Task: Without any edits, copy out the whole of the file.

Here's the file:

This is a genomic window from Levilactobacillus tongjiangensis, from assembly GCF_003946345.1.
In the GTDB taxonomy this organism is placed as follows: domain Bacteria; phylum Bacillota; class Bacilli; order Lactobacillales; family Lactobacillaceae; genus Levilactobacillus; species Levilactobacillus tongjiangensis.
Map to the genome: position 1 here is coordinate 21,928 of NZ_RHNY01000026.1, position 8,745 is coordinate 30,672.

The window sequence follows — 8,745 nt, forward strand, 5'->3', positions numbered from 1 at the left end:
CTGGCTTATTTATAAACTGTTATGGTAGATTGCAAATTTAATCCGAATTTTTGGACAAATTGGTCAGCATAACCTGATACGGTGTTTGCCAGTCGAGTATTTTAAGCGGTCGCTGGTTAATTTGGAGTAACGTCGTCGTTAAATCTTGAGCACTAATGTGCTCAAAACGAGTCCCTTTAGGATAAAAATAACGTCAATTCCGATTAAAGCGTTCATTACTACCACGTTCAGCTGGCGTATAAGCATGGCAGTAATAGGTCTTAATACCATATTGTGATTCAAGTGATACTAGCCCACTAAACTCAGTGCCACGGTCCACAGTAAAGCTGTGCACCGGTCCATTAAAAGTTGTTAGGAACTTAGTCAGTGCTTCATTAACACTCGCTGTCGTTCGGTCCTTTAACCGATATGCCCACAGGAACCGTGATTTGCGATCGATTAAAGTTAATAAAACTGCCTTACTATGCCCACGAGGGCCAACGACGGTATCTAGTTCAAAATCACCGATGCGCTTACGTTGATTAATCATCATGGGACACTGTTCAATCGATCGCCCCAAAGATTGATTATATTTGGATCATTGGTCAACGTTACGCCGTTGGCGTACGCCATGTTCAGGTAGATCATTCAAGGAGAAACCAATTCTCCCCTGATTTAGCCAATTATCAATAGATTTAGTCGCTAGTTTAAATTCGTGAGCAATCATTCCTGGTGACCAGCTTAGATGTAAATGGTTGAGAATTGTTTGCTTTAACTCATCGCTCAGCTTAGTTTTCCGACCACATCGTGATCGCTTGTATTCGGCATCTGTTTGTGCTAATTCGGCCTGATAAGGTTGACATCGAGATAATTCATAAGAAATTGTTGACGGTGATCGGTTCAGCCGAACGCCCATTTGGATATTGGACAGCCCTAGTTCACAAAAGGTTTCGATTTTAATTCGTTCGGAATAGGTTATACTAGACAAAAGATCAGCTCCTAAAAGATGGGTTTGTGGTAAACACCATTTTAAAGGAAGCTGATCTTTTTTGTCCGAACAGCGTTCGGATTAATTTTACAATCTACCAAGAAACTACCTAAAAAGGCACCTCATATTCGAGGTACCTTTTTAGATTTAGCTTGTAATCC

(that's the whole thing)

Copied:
This is a genomic window from Levilactobacillus tongjiangensis, from assembly GCF_003946345.1.
In the GTDB taxonomy this organism is placed as follows: domain Bacteria; phylum Bacillota; class Bacilli; order Lactobacillales; family Lactobacillaceae; genus Levilactobacillus; species Levilactobacillus tongjiangensis.
Map to the genome: position 1 here is coordinate 21,928 of NZ_RHNY01000026.1, position 8,745 is coordinate 30,672.

The window sequence follows — 8,745 nt, forward strand, 5'->3', positions numbered from 1 at the left end:
CTGGCTTATTTATAAACTGTTATGGTAGATTGCAAATTTAATCCGAATTTTTGGACAAATTGGTCAGCATAACCTGATACGGTGTTTGCCAGTCGAGTATTTTAAGCGGTCGCTGGTTAATTTGGAGTAACGTCGTCGTTAAATCTTGAGCACTAATGTGCTCAAAACGAGTCCCTTTAGGATAAAAATAACGTCAATTCCGATTAAAGCGTTCATTACTACCACGTTCAGCTGGCGTATAAGCATGGCAGTAATAGGTCTTAATACCATATTGTGATTCAAGTGATACTAGCCCACTAAACTCAGTGCCACGGTCCACAGTAAAGCTGTGCACCGGTCCATTAAAAGTTGTTAGGAACTTAGTCAGTGCTTCATTAACACTCGCTGTCGTTCGGTCCTTTAACCGATATGCCCACAGGAACCGTGATTTGCGATCGATTAAAGTTAATAAAACTGCCTTACTATGCCCACGAGGGCCAACGACGGTATCTAGTTCAAAATCACCGATGCGCTTACGTTGATTAATCATCATGGGACACTGTTCAATCGATCGCCCCAAAGATTGATTATATTTGGATCATTGGTCAACGTTACGCCGTTGGCGTACGCCATGTTCAGGTAGATCATTCAAGGAGAAACCAATTCTCCCCTGATTTAGCCAATTATCAATAGATTTAGTCGCTAGTTTAAATTCGTGAGCAATCATTCCTGGTGACCAGCTTAGATGTAAATGGTTGAGAATTGTTTGCTTTAACTCATCGCTCAGCTTAGTTTTCCGACCACATCGTGATCGCTTGTATTCGGCATCTGTTTGTGCTAATTCGGCCTGATAAGGTTGACATCGAGATAATTCATAAGAAATTGTTGACGGTGATCGGTTCAGCCGAACGCCCATTTGGATATTGGACAGCCCTAGTTCACAAAAGGTTTCGATTTTAATTCGTTCGGAATAGGTTATACTAGACAAAAGATCAGCTCCTAAAAGATGGGTTTGTGGTAAACACCATTTTAAAGGAAGCTGATCTTTTTTGTCCGAACAGCGTTCGGATTAATTTTACAATCTACCAAGAAACTACCTAAAAAGGCACCTCATATTCGAGGTACCTTTTTAGATTTAGCTTGTAATCC